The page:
It had been about a week after being home that the call came, meant just to confirm the appointment so that we could discuss the tumor’s histology results, the nurse confirmed our appointment for the next day, she then let slip that Craig’s treatment would most likely start in about two days’ time… when she asked if it was a good time to talk I said yes since all she was meant to do was confirm an appointment time. I don’t think she meant to, but she had indirectly confirmed that it was cancer… I felt like my world had just fallen out from under me!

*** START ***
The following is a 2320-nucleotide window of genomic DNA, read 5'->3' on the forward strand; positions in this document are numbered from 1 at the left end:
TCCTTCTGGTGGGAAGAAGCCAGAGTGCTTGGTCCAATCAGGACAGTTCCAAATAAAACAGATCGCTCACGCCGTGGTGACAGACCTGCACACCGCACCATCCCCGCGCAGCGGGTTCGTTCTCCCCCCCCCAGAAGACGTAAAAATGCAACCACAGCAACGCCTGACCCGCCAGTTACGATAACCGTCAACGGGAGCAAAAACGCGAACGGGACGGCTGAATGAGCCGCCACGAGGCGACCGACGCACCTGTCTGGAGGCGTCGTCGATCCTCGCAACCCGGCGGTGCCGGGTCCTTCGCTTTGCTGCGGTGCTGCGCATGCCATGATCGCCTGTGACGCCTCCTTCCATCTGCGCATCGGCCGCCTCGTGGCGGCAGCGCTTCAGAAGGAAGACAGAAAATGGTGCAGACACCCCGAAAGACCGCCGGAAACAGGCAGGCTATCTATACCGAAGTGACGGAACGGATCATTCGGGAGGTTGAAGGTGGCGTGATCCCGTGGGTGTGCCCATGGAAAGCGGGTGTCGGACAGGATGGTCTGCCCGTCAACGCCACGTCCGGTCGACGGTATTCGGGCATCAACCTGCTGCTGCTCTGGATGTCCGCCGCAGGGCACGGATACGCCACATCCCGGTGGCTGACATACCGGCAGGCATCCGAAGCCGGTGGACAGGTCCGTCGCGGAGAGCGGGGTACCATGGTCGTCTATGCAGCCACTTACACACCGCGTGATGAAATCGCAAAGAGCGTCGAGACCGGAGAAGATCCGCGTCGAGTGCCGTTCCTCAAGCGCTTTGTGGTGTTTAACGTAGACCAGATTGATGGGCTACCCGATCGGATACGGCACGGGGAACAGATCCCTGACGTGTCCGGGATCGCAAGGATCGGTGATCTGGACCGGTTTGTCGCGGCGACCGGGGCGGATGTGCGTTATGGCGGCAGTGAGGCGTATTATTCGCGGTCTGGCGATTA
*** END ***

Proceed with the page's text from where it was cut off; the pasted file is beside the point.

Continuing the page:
I started to shake and battled to hold back the tears, I wanted to pull over, cry and call Jonathan right away to tell him, I was losing control but I couldn’t, I had to hold it together because it would scare the kids – and with the Bluetooth connected they’d hear everything so there was no way I could call him, I couldn’t think about myself, I had to put them first. Thankfully we were at a red light and stuck in a bit of after school traffic. In a second I snapped back to reality, forcing myself to breathe and regain control. Tears quietly ran down my cheeks but I stayed quiet and as calm as I could, while driving them safely home.